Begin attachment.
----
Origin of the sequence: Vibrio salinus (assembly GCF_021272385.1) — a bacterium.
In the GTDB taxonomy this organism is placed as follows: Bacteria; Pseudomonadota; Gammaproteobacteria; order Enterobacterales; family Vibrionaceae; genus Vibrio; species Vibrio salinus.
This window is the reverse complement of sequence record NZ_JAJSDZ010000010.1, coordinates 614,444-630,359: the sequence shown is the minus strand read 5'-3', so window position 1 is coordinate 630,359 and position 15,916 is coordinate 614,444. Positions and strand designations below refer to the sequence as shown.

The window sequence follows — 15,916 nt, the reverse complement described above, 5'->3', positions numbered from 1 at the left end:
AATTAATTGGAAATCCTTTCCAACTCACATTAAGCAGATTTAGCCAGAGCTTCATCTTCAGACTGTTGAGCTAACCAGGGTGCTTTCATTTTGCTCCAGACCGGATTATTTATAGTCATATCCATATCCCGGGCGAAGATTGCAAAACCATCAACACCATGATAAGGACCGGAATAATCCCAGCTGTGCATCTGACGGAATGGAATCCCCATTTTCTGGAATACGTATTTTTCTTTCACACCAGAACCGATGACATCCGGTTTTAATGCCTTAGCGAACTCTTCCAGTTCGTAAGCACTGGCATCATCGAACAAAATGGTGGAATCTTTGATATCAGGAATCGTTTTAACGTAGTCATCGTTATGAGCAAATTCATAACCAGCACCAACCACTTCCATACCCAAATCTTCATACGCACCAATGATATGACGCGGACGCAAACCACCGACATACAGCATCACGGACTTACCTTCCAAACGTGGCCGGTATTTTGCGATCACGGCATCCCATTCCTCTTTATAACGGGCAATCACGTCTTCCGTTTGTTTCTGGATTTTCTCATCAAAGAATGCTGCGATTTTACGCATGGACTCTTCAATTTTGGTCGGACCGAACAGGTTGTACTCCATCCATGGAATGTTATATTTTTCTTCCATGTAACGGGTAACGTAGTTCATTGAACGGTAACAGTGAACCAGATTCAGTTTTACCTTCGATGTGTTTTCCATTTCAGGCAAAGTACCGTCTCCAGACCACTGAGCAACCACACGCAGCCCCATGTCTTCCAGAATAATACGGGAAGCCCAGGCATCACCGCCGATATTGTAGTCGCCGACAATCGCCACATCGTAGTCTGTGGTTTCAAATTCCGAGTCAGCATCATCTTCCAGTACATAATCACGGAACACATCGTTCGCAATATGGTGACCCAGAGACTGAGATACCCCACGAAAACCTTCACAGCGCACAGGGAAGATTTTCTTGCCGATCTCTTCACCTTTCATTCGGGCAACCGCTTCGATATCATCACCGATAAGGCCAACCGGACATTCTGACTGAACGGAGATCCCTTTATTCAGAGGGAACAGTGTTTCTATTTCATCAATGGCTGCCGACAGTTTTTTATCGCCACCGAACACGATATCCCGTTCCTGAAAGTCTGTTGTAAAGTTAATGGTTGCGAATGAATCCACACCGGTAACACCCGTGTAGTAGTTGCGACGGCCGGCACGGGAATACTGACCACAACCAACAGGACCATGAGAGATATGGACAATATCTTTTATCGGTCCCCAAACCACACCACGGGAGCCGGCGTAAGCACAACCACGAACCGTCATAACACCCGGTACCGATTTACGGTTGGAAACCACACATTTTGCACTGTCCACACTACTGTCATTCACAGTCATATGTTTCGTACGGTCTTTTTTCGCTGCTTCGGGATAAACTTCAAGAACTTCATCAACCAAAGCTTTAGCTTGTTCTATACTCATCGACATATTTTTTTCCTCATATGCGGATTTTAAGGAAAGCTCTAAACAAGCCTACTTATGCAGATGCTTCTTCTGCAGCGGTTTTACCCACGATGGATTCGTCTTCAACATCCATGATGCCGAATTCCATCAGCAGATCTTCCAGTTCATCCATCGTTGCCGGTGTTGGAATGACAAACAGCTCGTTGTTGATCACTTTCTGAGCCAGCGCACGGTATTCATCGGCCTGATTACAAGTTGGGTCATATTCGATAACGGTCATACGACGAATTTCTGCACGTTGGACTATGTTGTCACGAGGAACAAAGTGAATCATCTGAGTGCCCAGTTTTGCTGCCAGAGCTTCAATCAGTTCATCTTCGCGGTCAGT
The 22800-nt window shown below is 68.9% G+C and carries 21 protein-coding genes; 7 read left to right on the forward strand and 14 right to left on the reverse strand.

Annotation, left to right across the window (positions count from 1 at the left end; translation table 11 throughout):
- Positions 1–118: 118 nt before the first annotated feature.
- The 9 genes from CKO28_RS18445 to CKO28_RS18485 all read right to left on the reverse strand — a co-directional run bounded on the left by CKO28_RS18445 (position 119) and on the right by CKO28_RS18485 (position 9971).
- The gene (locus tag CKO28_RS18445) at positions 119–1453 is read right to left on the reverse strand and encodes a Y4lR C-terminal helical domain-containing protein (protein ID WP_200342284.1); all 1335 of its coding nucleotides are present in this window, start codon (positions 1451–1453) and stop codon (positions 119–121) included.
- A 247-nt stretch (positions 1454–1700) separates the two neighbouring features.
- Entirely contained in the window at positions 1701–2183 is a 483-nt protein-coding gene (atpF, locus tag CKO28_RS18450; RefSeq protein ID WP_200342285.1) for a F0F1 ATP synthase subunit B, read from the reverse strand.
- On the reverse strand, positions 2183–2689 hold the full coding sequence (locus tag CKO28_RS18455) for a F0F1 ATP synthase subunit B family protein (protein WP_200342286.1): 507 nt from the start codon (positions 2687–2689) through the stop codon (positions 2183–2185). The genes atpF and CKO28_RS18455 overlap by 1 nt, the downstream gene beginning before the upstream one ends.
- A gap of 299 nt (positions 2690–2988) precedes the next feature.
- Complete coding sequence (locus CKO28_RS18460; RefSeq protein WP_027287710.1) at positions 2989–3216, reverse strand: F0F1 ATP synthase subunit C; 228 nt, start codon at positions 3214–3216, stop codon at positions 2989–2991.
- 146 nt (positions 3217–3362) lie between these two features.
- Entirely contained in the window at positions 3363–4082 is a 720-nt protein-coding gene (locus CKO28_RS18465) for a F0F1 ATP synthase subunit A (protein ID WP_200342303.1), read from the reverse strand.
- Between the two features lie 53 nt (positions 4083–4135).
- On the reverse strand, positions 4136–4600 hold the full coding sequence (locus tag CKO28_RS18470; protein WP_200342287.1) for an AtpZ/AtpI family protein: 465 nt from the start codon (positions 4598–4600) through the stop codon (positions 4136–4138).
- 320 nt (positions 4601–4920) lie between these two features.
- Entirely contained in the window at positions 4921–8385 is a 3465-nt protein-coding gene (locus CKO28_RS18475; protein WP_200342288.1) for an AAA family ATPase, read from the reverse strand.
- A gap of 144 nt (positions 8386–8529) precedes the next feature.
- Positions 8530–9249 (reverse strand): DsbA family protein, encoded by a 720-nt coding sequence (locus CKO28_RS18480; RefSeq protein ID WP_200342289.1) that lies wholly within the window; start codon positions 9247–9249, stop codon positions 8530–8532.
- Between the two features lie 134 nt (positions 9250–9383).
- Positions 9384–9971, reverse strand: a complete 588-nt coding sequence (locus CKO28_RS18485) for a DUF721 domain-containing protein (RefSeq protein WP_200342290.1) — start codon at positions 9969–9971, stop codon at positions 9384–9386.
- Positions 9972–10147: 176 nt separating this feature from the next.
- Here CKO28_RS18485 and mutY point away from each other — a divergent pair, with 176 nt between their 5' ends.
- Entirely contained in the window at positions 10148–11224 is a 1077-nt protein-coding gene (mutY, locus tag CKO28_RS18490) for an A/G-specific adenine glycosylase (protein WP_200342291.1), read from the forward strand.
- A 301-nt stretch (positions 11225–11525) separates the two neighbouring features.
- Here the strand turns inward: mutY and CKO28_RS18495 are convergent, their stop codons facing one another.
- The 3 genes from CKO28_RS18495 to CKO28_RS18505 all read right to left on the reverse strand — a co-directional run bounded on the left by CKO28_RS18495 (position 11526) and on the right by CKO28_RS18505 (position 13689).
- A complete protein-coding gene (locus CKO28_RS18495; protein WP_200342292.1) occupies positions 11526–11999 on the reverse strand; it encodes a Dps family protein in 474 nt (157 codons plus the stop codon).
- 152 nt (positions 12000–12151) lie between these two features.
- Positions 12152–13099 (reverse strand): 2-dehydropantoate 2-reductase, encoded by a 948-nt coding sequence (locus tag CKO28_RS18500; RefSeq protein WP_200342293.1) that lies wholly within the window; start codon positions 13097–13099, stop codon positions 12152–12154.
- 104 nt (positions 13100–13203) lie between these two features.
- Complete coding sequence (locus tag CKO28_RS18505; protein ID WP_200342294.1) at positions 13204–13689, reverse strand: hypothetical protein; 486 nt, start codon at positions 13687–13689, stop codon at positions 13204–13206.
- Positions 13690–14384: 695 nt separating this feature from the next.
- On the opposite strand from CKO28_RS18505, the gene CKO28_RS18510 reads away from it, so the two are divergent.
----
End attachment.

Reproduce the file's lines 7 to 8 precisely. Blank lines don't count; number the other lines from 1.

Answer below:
Annotation, left to right across the window (positions count from 1 at the left end; translation table 11 throughout):
- Positions 1–118: 118 nt before the first annotated feature.